28th American Wine & Food Festival: Gorge, Gulp, Groove

— by Caroline on Crack

Angelini Osteria pastas and meatballs by Caroline on Crack

Angelini Osteria pastas and meatballs

I’m still floating. This past Saturday’s 28th American Wine & Food Festival at Universal Studios Back Lot was an orgasmic food-wine-booze fantasy from which I never wanted to wake up. Every year I look forward to going because as I had said before, it is the mutha of all food festivals and if I had to go to only one food fest a year, I’d pray it would be this one. Is that over the top? The grand scale of it, the layout, the venue, the renowned chefs, the vast variety of wineries, and all that food! Come on!

Me and Thomas Keller (Caroline on Crack)

Me and Thomas Keller of Bouchon

But this year, to make the most of my time there, I got organized. On the tram ride up to the event, instead of enjoying the studio tour as usual I went through the event map and marked off the locations of all the chefs and wineries I wanted to visit. The game plan was to check out the must-see chefs first, gorge myself and then spend the rest of the evening grazing, strolling and sipping wine. Suffice it to say, it was a huge success.

With the sun still in the sky when I arrived there at 6, I was able to shoot pictures of all the yummy noms I had and even of the chefs before they got all flustered and busy.

Chef Gino Angelini of Angelini Osteria wouldn’t stop long enough to pose for pictures but I got to chat with Joe Miller of Joe’s Restaurant about his refreshing heirloom tomato with gazpacho sorbet and sneak under Thomas Keller’s arm while he was playing with a Bouchon beach ball.

Instant favorites were Angelini Osteria’s pumpkin ravioli and homemade meatball, Yuji Wakiya’s crunchy and seasoned sushi rice golden sand, Comme Ca’s mouth-watering braised ox tail agnolotti with bone marrow butter and chestnut creme and Blue Ribbon Sushi’s spicy crab handroll with delicious seaweed wrap. By the time I hit up Holsteins slider and potato chips, I also hit the wall.

Sad bartender by Caroline on Crack

Why so glum?

Even though I had a list of suggested wineries to try, I stuck to cocktails. Unfortunately I found only a couple of decent ones here. It would be cool, and make a lot more sense, if AWFF started featuring well-known bartenders alongside the famous chefs. As it was, the cocktails here were made by very pretty girls with very limp shakes.

But the bartender for (ri)1 whiskey looked as if she just got word that her puppy was run over. “I really worry about her,” said my fest companion Lindsay of LAist. “How is she going to make it through the rest of the night?” The woman just would not crack a smile, let alone respond to any questions or banter we tried to initiate AND she did the slowest cocktail shake I’ve ever seen. Eesh. Fortunately, that didn’t spoil our high spirits for too long.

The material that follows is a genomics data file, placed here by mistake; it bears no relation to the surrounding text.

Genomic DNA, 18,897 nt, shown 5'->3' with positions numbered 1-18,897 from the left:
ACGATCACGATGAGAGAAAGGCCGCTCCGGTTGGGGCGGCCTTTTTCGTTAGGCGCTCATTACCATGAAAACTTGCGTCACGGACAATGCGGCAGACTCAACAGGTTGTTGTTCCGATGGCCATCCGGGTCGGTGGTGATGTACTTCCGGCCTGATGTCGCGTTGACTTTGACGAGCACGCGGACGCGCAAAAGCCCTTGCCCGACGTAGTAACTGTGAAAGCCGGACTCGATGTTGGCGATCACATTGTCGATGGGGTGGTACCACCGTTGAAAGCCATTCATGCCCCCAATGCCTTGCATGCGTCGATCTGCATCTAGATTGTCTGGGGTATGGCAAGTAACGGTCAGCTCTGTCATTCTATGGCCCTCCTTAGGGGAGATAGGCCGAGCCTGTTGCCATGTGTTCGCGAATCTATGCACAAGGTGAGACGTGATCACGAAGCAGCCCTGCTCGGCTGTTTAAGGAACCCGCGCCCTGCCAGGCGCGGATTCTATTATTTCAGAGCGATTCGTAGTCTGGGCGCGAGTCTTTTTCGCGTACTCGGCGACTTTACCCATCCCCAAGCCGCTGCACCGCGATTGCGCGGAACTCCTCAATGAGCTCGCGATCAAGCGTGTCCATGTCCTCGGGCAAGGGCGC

We moved on to the lounge for the new Cosmopolitan Hotel, Resort Casino, Condos opening up in Vegas soon (grand opening on New Year’s Eve). There they were not only offering a couple of tasty-sounding cocktails to enjoy in their 46-people-capacity upstairs lounge but an iPad virtual tour of the new hotel and casino. Apparently Cosmopolitan is one of the only (?) casinos in Vegas with actual windows so you can see outside. The cocktails in the lounge were a variation of a Moscow Mule with Ultimat Vodka, hot ginger syrup, ginger beer and Angostura bitters and the Libertine, with Maker’s Mark, lemon juice, orange marmalade, rosemary and maple syrup foam.

Dessert lounge offering from WP24 by Caroline on Crack

Dessert lounge offering from WP24

Lindsay and I grabbed the Mules and headed upstairs to survey the festival and plot out our next moves. The restaurant booths near the Cosmopolitan Lounge were actually the ones that will appear at the new hotel. So yes, you can look forward to seeing Comme Ca, Blue Ribbon Sushi, Holsteins and STK in Vegas.

The lines during the festival itself weren’t too bad in the initial hours but when the dinner crowd rolled in, it became too much of a bother to stand in the lines for ice cream and cocktails.

And when I was determined to wait in line for the Ultimat Blueberry Freeze I was greatly disappointed by a watered-down drink that vaguely tasted of fruit punch with nary a trace of booze. Bew. No worries, though. Just set it down and walked up to the tables for Inception and Au Bon Climat wineries. Mmm, Pinot Noir.

At 8:30, we hit Sherry Yard’s Sweet Sanctuary Champagne and Port Lounge, which was packed with festival-goers looking for a sweet nightcap. A live band played tunes that everyone could groove to on the dancefloor. Lindsay and I grabbed a couple of glasses of port, some Payard chocolates and a table off to the side to people watch. “Who comes here to dance? And how can they dance after eating all that?” Lindsay asked me as we witnessed several examples of the White Man Overbite.

But then not two seconds later, she said that she, too, wanted to dance. Fueled by the drink, I joined her in bringing sexy back, and we probably worked off most of the 6,000 calories we had that day.

Highlights of the evening:

  • Food festival official utensil: The Knork! They gave us our own Knork when we checked in but it was also used throughout the festival.
  • Mozza’s chocolate-dipped frozen banana rolled in toasted coconuts. The perfect treat for the sultry night.
  • Bouchon’s seafood bar made of ice, a real stand-out setup out of the whole event.
  • Getting a picture of me with Thomas Keller. I know, it was cheesy but he made me do it. I swear, I originally just wanted a picture of him standing alone with his beachball.
  • Relaxing at the rooftop Cosmopolitan Lounge and surveying the fest.
  • Hitting the dancefloor with Lindsay and doing the robot with South Bay Foodies.
  • Running into Hadley of GrubStreet LA, Lesley Balla (formerly of Tasting Table), AriannaLA, Matt of DigLounge and Elise of LAist.